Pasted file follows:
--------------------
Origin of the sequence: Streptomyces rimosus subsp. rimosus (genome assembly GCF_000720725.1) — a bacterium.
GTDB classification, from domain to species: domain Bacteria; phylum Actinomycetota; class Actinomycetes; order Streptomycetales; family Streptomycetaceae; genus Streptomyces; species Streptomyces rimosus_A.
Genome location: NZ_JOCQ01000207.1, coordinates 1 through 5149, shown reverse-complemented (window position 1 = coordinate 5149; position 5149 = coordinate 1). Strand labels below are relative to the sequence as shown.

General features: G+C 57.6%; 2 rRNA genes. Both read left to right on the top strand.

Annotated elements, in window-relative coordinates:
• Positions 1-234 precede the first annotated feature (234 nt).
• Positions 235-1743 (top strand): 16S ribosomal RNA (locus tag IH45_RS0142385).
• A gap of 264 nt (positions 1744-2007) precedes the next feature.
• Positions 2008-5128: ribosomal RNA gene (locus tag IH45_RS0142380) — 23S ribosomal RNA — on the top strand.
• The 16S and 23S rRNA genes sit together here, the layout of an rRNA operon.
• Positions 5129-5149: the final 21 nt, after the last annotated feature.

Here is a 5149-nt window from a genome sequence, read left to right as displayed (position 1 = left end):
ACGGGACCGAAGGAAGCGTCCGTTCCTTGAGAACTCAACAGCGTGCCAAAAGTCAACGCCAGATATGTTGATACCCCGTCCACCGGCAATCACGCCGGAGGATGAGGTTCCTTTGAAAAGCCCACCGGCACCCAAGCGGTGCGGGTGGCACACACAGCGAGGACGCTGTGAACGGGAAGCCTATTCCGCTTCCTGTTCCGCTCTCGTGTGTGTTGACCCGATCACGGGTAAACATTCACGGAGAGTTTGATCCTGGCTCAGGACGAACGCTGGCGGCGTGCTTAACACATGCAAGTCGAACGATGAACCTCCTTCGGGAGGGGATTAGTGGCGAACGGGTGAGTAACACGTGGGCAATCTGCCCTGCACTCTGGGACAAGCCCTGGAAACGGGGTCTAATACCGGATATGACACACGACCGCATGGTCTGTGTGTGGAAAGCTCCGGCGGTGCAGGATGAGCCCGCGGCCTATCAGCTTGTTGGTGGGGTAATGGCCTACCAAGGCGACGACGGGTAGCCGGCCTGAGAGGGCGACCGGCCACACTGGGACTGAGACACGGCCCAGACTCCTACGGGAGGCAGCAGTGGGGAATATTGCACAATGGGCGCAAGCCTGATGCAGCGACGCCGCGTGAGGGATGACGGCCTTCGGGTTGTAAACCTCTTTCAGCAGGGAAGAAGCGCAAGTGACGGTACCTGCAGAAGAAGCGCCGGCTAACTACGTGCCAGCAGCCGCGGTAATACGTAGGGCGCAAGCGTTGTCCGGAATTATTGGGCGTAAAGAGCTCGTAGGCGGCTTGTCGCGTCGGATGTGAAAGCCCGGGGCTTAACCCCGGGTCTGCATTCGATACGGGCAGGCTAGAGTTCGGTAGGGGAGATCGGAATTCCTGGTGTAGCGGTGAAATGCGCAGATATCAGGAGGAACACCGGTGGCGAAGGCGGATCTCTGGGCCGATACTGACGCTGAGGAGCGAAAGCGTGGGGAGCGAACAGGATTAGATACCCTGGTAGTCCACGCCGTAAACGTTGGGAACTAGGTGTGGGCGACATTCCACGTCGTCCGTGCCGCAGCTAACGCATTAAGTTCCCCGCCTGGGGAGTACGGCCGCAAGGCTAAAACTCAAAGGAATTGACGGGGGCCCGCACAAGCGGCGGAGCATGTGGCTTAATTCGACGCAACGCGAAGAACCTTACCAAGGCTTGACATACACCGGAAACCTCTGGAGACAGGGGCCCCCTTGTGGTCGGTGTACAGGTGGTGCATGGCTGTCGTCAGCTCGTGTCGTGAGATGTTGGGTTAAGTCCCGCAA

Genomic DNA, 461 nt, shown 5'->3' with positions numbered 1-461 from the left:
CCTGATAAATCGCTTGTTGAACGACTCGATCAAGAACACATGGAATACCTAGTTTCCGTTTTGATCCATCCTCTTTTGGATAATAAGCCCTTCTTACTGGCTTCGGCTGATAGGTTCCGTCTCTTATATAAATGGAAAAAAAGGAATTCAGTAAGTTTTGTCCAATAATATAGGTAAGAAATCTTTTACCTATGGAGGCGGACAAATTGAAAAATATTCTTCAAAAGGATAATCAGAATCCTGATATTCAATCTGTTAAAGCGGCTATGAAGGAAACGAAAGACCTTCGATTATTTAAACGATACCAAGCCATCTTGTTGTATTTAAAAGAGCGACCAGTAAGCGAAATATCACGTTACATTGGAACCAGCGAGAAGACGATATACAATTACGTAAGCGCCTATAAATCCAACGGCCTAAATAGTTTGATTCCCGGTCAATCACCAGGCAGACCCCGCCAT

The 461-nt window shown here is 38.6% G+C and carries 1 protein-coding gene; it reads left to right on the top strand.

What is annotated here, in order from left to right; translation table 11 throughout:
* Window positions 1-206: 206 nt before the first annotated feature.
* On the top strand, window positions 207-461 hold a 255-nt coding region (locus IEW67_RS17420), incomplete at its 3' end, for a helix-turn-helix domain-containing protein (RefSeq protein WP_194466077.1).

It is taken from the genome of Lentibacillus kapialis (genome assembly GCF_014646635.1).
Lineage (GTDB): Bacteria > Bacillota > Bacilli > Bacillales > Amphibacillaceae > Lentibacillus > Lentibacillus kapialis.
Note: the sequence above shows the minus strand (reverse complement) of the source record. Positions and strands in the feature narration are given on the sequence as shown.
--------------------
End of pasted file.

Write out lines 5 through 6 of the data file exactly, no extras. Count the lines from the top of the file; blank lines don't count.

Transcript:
Annotated elements, in window-relative coordinates:
• Positions 1-234 precede the first annotated feature (234 nt).